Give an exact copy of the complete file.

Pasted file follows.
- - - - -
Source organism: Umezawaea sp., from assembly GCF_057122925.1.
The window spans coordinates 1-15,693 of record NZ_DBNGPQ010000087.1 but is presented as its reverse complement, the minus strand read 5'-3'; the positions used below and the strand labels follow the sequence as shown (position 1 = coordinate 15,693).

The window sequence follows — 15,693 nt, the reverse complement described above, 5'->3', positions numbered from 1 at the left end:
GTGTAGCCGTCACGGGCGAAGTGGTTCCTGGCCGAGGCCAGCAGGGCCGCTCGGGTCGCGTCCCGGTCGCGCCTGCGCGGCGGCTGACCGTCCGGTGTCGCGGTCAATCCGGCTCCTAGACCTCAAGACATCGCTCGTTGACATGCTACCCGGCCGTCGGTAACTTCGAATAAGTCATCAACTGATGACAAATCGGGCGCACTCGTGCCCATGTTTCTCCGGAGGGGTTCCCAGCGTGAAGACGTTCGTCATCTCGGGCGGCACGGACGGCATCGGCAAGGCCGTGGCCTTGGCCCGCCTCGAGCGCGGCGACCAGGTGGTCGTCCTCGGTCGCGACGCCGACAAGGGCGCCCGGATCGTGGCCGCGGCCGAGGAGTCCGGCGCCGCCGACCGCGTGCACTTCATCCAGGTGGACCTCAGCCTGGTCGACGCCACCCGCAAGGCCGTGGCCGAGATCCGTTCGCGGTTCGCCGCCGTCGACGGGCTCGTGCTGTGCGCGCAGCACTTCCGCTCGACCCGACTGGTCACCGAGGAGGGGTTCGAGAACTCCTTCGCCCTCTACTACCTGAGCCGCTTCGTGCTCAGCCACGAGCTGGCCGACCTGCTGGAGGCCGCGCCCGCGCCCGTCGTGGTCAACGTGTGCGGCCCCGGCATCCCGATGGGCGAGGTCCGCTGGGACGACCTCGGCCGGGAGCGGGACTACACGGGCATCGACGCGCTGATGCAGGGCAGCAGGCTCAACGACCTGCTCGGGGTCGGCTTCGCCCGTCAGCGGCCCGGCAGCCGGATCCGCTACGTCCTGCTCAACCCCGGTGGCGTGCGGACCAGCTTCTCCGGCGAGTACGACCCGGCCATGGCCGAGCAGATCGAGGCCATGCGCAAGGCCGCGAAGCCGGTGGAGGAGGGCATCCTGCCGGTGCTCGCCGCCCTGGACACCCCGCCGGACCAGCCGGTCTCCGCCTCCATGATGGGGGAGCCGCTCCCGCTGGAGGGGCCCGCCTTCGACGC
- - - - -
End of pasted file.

Source organism: Umezawaea sp., from assembly GCF_057122925.1.
The window spans coordinates 1-15,693 of record NZ_DBNGPQ010000087.1 but is presented as its reverse complement, the minus strand read 5'-3'; the positions used below and the strand labels follow the sequence as shown (position 1 = coordinate 15,693).

The window sequence follows — 15,693 nt, the reverse complement described above, 5'->3', positions numbered from 1 at the left end:
GTGTAGCCGTCACGGGCGAAGTGGTTCCTGGCCGAGGCCAGCAGGGCCGCTCGGGTCGCGTCCCGGTCGCGCCTGCGCGGCGGCTGACCGTCCGGTGTCGCGGTCAATCCGGCTCCTAGACCTCAAGACATCGCTCGTTGACATGCTACCCGGCCGTCGGTAACTTCGAATAAGTCATCAACTGATGACAAATCGGGCGCACTCGTGCCCATGTTTCTCCGGAGGGGTTCCCAGCGTGAAGACGTTCGTCATCTCGGGCGGCACGGACGGCATCGGCAAGGCCGTGGCCTTGGCCCGCCTCGAGCGCGGCGACCAGGTGGTCGTCCTCGGTCGCGACGCCGACAAGGGCGCCCGGATCGTGGCCGCGGCCGAGGAGTCCGGCGCCGCCGACCGCGTGCACTTCATCCAGGTGGACCTCAGCCTGGTCGACGCCACCCGCAAGGCCGTGGCCGAGATCCGTTCGCGGTTCGCCGCCGTCGACGGGCTCGTGCTGTGCGCGCAGCACTTCCGCTCGACCCGACTGGTCACCGAGGAGGGGTTCGAGAACTCCTTCGCCCTCTACTACCTGAGCCGCTTCGTGCTCAGCCACGAGCTGGCCGACCTGCTGGAGGCCGCGCCCGCGCCCGTCGTGGTCAACGTGTGCGGCCCCGGCATCCCGATGGGCGAGGTCCGCTGGGACGACCTCGGCCGGGAGCGGGACTACACGGGCATCGACGCGCTGATGCAGGGCAGCAGGCTCAACGACCTGCTCGGGGTCGGCTTCGCCCGTCAGCGGCCCGGCAGCCGGATCCGCTACGTCCTGCTCAACCCCGGTGGCGTGCGGACCAGCTTCTCCGGCGAGTACGACCCGGCCATGGCCGAGCAGATCGAGGCCATGCGCAAGGCCGCGAAGCCGGTGGAGGAGGGCATCCTGCCGGTGCTCGCCGCCCTGGACACCCCGCCGGACCAGCCGGTCTCCGCCTCCATGATGGGGGAGCCGCTCCCGCTGGAGGGGCCCGCCTTCGACGC